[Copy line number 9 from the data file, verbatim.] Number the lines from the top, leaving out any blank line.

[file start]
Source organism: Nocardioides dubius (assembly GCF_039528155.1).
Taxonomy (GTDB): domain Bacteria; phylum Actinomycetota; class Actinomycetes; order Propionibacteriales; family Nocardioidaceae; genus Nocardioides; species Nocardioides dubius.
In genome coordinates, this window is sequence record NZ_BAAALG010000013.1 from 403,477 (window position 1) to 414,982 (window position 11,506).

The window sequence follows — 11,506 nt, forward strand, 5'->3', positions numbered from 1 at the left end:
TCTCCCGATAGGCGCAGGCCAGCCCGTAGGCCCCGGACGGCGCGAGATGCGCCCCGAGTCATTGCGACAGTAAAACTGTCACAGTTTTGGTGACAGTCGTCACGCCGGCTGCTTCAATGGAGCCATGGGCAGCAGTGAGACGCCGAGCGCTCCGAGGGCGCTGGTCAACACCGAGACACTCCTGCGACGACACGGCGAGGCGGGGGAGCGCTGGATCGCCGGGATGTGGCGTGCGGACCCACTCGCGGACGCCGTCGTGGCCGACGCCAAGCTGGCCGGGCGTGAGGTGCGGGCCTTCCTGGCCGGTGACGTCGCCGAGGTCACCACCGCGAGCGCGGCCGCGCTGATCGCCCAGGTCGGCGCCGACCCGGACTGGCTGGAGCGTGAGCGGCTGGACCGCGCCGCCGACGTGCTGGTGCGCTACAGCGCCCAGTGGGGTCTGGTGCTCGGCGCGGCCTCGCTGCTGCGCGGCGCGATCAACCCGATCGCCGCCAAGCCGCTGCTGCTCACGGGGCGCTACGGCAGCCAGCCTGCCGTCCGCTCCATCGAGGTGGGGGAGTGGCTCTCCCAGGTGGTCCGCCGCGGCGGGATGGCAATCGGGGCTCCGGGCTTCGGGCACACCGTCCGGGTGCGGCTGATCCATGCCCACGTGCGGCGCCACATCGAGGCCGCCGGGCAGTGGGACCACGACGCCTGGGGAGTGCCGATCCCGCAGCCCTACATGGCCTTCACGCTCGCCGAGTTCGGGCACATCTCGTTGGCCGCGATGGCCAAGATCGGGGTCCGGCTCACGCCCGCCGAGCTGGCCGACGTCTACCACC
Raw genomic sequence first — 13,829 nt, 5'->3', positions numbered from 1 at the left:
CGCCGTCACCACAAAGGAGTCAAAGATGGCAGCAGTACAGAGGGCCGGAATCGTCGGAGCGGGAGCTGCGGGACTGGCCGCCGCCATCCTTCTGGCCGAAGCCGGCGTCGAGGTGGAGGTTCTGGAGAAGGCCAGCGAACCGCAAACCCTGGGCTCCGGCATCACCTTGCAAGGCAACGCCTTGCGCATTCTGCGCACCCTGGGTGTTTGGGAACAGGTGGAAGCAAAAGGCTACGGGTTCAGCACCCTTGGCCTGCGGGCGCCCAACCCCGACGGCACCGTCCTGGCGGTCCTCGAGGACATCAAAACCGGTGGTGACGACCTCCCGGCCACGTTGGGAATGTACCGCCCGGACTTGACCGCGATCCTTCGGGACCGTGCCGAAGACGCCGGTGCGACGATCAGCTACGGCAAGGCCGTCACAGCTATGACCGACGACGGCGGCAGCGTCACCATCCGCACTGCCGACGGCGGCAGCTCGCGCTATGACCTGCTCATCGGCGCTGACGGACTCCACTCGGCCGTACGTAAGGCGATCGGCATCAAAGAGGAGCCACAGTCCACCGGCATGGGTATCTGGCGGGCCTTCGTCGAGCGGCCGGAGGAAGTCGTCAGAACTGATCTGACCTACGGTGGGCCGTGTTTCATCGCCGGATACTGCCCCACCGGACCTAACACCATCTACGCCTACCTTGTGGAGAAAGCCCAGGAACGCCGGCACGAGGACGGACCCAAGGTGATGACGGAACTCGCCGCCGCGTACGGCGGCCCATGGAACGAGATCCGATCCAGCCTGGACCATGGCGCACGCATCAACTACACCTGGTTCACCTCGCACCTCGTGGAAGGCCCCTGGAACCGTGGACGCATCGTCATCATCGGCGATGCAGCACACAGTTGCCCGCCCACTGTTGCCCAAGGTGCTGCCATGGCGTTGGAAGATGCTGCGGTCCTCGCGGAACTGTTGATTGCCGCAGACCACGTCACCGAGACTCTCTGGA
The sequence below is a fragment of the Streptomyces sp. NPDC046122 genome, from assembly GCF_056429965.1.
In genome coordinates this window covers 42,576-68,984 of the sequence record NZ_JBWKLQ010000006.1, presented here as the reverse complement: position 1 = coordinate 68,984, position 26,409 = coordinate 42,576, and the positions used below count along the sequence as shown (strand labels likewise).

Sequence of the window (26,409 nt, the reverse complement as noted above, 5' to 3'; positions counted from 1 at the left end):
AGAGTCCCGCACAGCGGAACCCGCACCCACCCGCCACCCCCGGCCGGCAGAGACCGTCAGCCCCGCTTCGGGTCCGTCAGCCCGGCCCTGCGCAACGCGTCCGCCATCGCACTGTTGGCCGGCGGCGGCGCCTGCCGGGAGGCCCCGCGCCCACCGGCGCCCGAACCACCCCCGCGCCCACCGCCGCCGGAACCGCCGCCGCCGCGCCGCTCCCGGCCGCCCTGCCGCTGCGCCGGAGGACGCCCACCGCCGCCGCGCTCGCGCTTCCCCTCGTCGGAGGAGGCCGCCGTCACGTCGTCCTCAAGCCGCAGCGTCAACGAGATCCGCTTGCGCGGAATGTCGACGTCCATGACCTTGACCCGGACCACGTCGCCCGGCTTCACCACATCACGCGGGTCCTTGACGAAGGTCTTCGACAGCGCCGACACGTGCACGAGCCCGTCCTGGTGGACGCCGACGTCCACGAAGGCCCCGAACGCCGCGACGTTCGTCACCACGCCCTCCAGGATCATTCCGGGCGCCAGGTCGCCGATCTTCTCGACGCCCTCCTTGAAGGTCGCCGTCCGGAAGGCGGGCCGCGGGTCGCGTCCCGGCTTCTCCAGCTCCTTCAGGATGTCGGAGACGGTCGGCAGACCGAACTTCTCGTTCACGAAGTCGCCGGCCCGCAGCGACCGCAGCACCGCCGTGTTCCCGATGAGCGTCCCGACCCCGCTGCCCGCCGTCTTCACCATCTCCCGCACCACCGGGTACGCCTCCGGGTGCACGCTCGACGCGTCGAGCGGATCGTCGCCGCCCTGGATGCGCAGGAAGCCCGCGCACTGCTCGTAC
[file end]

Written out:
In genome coordinates this window covers 42,576-68,984 of the sequence record NZ_JBWKLQ010000006.1, presented here as the reverse complement: position 1 = coordinate 68,984, position 26,409 = coordinate 42,576, and the positions used below count along the sequence as shown (strand labels likewise).